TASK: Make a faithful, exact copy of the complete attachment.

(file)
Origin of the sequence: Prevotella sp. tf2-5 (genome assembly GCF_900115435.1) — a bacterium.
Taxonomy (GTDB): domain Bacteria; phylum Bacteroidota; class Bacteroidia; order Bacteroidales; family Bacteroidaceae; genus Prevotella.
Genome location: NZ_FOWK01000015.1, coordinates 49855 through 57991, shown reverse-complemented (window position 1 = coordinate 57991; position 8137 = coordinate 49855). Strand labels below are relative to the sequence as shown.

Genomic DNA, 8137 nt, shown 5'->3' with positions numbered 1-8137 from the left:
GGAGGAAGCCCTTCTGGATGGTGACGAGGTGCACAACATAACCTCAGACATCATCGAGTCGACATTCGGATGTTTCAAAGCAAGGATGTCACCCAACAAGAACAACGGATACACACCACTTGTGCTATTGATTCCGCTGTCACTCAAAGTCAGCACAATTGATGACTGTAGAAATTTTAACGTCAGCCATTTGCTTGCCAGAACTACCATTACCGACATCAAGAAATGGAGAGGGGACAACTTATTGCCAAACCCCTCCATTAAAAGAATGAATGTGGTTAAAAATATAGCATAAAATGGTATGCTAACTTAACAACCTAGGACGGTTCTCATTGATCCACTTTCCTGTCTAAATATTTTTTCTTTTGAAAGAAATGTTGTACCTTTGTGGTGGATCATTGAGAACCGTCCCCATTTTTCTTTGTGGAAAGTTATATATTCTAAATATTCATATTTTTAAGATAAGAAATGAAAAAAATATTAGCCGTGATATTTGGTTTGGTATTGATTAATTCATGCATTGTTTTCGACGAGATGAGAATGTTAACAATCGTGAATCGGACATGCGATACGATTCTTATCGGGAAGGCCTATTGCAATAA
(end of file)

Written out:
Origin of the sequence: Prevotella sp. tf2-5 (genome assembly GCF_900115435.1) — a bacterium.
Taxonomy (GTDB): domain Bacteria; phylum Bacteroidota; class Bacteroidia; order Bacteroidales; family Bacteroidaceae; genus Prevotella.
Genome location: NZ_FOWK01000015.1, coordinates 49855 through 57991, shown reverse-complemented (window position 1 = coordinate 57991; position 8137 = coordinate 49855). Strand labels below are relative to the sequence as shown.

Genomic DNA, 8137 nt, shown 5'->3' with positions numbered 1-8137 from the left:
GGAGGAAGCCCTTCTGGATGGTGACGAGGTGCACAACATAACCTCAGACATCATCGAGTCGACATTCGGATGTTTCAAAGCAAGGATGTCACCCAACAAGAACAACGGATACACACCACTTGTGCTATTGATTCCGCTGTCACTCAAAGTCAGCACAATTGATGACTGTAGAAATTTTAACGTCAGCCATTTGCTTGCCAGAACTACCATTACCGACATCAAGAAATGGAGAGGGGACAACTTATTGCCAAACCCCTCCATTAAAAGAATGAATGTGGTTAAAAATATAGCATAAAATGGTATGCTAACTTAACAACCTAGGACGGTTCTCATTGATCCACTTTCCTGTCTAAATATTTTTTCTTTTGAAAGAAATGTTGTACCTTTGTGGTGGATCATTGAGAACCGTCCCCATTTTTCTTTGTGGAAAGTTATATATTCTAAATATTCATATTTTTAAGATAAGAAATGAAAAAAATATTAGCCGTGATATTTGGTTTGGTATTGATTAATTCATGCATTGTTTTCGACGAGATGAGAATGTTAACAATCGTGAATCGGACATGCGATACGATTCTTATCGGGAAGGCCTATTGCAATAA